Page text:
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#48) On April 29, 2011 at 9:00 AM, XMFSinchiruna (26.56) wrote:


I personally think that CEF provides the same function as physical bullion within the context of a self-directed IRA. I recommend a basket of precious metals exposure that includes some bullion exposure through a vehicle like CEF, but also with significant weighting in carefully selected mining stocks.


You may be surprised, stock indeces have a way of adjusting to inflationary forces over time as well. If you have international options, and ways to avoid certain segments like financials, it's possible the damage when crisis returns could ultimately be limited in scope. Keeping some cash and buying a crisis-fed dip in the indeces can also have powerful impacts. I just want you to carefully explore all your options. I'm rooting for you!! 

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#49) On April 29, 2011 at 11:26 AM, hdotmom (< 20) wrote:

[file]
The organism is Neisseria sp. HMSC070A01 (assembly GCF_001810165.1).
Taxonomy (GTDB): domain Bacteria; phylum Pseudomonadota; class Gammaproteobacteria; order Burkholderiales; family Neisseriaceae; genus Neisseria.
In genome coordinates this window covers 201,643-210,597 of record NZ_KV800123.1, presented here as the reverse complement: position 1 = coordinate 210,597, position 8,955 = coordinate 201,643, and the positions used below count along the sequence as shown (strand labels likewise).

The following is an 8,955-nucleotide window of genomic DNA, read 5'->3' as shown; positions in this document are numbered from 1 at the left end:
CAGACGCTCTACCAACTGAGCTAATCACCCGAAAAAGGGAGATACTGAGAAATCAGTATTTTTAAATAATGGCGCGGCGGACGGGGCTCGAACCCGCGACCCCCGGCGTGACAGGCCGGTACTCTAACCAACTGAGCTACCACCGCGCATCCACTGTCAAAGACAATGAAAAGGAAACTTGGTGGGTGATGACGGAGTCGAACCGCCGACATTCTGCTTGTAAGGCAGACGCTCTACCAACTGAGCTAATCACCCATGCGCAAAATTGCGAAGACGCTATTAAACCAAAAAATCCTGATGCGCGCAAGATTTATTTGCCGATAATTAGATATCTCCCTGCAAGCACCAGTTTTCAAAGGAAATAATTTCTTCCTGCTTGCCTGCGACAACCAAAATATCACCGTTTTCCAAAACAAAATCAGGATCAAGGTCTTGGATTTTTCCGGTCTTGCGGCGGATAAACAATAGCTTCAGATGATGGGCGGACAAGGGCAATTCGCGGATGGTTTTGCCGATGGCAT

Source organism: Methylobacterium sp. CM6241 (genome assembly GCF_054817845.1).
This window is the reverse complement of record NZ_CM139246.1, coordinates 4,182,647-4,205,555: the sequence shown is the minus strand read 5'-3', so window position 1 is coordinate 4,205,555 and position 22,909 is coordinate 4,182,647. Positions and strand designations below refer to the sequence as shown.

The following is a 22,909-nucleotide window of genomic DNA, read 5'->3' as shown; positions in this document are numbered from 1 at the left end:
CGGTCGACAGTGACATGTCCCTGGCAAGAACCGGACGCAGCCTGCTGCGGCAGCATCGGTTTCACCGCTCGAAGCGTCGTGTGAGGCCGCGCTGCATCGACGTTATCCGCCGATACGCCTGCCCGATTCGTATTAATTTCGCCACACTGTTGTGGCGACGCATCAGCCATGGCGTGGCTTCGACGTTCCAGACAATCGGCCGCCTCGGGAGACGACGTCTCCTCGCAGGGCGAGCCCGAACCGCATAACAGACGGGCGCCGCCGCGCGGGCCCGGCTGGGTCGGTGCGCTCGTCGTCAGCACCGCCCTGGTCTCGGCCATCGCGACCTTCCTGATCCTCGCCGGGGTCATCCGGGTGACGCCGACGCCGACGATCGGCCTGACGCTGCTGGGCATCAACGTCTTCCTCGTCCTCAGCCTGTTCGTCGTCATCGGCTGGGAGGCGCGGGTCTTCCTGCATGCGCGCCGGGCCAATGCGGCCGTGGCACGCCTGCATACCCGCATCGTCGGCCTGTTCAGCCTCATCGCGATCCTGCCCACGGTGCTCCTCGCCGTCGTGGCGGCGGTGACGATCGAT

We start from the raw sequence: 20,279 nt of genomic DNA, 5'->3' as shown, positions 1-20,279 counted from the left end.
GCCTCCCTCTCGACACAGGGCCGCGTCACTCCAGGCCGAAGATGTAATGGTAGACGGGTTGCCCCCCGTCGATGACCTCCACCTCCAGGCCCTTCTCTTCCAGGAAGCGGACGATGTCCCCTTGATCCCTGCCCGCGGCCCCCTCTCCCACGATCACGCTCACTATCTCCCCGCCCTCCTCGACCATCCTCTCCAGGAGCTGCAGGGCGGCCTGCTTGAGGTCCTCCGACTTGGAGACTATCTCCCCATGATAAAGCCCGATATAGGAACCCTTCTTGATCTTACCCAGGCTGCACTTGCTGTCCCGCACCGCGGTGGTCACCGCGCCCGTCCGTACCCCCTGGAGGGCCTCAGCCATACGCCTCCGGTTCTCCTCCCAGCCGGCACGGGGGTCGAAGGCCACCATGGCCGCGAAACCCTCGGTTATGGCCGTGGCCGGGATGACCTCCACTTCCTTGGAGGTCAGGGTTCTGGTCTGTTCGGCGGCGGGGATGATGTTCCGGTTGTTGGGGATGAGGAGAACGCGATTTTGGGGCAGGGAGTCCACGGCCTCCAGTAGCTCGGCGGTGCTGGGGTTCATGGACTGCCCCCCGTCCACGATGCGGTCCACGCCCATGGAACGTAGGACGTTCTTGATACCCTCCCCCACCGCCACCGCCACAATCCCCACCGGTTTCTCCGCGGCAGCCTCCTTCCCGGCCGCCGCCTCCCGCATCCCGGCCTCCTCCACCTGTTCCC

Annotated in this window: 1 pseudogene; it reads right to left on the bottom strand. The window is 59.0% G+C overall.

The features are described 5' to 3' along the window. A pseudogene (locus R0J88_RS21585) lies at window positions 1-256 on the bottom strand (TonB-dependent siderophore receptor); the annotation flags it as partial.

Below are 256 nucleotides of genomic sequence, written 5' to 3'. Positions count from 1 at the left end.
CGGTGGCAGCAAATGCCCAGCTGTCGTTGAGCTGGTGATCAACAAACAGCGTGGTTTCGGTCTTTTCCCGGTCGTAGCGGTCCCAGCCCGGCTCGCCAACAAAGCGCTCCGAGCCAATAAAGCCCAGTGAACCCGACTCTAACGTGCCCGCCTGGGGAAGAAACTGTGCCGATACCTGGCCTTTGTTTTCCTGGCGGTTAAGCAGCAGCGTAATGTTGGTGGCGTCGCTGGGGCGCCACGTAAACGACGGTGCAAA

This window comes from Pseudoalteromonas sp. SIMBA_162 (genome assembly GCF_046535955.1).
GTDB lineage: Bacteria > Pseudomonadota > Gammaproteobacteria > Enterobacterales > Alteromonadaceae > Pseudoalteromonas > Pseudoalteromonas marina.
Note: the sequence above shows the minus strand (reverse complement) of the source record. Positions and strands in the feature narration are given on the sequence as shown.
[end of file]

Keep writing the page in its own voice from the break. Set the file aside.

Thanks so much, that is what I am doing.  I might have too much in cash as I am watching the stocks go up while I am sitting losing to inflation.  I figure when it crashes I will jump in with both feet and sink or swim.  I am hoping the current doesn't take me down.  I left money out of my son's stem cell money too, But yesterday I put most of it in cef and figure that is like cash (but not) at least I'm not losing to inflation with it.  If the market falls I will take it out of cef at some point and jump in the market with some of his too.  I really want to thank you again for helping us.  I am up on all but one stock, I did luck out with timing.  Back to our 401K...I can pay it back in a lump sum if the market falls and invest in stocks.  If the market doesn't fall and gold and silver goes down (stop laughing) then I can afford to make the payments back to our 401K because that means everything is pretty much the way it is now.  I see no possible way out for the USA other than major inflation,  short of all the countries saying, "hey you have been nice to all of us for all these years....we forgive your debt"  or maybe the richest people in the USA giving our government trillions of dollars, (ok, now I am laughing with you.)  I completely understand that I may lose the money but I may lose the money in the market or to inflation anyway.  I just really believe that gold and silver is the way to go.  I can only borrow 1/2 anyway up to $50,000.  And do not know if there are rules for a reason.   I hope you don't think me stupid, however, I am crazy!  Just ask anyone who knows me.  Again, I can't thank you enough for all you do....Rose